Editor’s note: We’re posting two articles today about how learning more about the human brain can help address and overcome implicit bias in the classroom. The first article, “Rerouting Shortcuts,” shows how cognitive shortcuts can lead to stereotyping and biased behavior. This article dives deeper into the science behind implicit bias and offers try-tomorrow tips.
I remember talking to Janice, a white teacher working with a diverse classroom of African-American, Mexican-American and Southeast-Asian fifth-grade students. She asked me, “How do I get my students to get engaged in their own learning?” She went on to say that she felt frustrated that, despite having good relationships with them, they weren’t stepping up. “They don’t seem to care,” she said. On the surface, Janice’s comments didn’t seem biased. She seemed genuinely committed to their success. But as we continued talking, it was clear that Janice had assumptions about who her students were, their capacity as learners and even the quality of her relationship with them.
Janice’s efforts to get her students engaged—and their resistance—had a lot to do with the neuroscience of implicit bias. Issues of race, privilege and belonging can trigger our internal alarms in cross-cultural, teacher-student relationships. Believe it or not, teachers’ implicit bias and students’ disengagement are two different defense responses to the brain’s efforts to keep us “safe and happy.”
Here are three brain rules to help you better understand implicit bias and its effects.
1. While the brain isn’t wired to be racist, it uses biases as unconscious defensive shortcuts.
As human beings, we are not naturally racist. But because of the way our brains are wired, we are naturally "groupist." The brain has a strong need for relatedness.
This wiring for “groupism” usually leads the dominant culture (the in-group) in a race-based society to create “out-groups” based on race, gender, language and sexual orientation. A system of inequity is maintained by negative social messages that dehumanize people of color, women and LGBT people as “the other.” For folks in the in-group, the brain takes in these messages and downloads them like software into the brain’s fear system. This leads to implicit bias: the unconscious attitudes and beliefs that shape our behavior toward someone perceived as inferior or as a threatening outsider.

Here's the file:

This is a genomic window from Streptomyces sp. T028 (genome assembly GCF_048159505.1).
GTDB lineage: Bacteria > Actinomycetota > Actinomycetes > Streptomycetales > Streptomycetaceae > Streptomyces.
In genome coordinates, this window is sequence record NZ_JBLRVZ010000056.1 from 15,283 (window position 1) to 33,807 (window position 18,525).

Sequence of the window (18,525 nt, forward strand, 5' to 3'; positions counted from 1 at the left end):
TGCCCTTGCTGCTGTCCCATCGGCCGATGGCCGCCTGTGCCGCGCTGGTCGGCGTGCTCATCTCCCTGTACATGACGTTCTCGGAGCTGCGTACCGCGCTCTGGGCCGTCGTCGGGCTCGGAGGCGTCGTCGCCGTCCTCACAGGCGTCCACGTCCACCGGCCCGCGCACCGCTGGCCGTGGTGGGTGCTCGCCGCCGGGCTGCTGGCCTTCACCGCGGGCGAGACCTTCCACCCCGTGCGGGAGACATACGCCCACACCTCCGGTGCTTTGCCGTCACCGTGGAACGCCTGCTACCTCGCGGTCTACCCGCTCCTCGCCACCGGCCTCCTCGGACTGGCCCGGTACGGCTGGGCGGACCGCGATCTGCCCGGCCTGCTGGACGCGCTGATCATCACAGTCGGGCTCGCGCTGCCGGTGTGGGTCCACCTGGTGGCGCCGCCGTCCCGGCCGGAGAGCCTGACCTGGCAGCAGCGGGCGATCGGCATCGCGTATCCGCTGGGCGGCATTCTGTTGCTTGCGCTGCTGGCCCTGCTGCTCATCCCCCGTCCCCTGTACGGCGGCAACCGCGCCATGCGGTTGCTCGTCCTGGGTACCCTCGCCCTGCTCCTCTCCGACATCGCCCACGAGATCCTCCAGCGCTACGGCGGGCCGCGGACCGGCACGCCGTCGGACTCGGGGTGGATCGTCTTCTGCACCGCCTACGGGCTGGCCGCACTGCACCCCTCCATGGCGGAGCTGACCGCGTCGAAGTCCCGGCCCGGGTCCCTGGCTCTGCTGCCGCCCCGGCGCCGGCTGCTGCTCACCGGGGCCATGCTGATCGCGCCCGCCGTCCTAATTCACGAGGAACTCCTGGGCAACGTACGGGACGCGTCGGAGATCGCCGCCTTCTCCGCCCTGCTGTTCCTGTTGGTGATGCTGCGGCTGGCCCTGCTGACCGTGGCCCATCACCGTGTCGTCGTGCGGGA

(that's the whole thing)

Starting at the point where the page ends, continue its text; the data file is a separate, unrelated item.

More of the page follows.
This may seem racist, but it’s actually unconscious programming versus explicit discrimination. Implicit bias is our brain’s natural safety system gone haywire. The challenge for teachers is to become aware of their own implicit bias, which isn’t easy. Janice couldn’t see where she had any implicit bias regarding her students. So we set up an inquiry to see if her relationships were as positive as she reports.
For two weeks, I tracked whether her interactions with certain students were positive, negative or neutral (didn’t talk to them at any point in the day). She was shocked to see that many of her interactions were negative—always pointing out off-task behavior, using sarcasm to motivate and discounting their cultural learning tools and strategies. What she thought were positive interactions were really negative statements sugarcoated with a “happy” tone of voice.
Here are some tips for bringing implicit bias to consciousness:
- Check your assumptions. Are there other ways to interpret a student’s behavior or reaction? Do your assumptions take into account social inequities or the stress of oppression in a racialized society?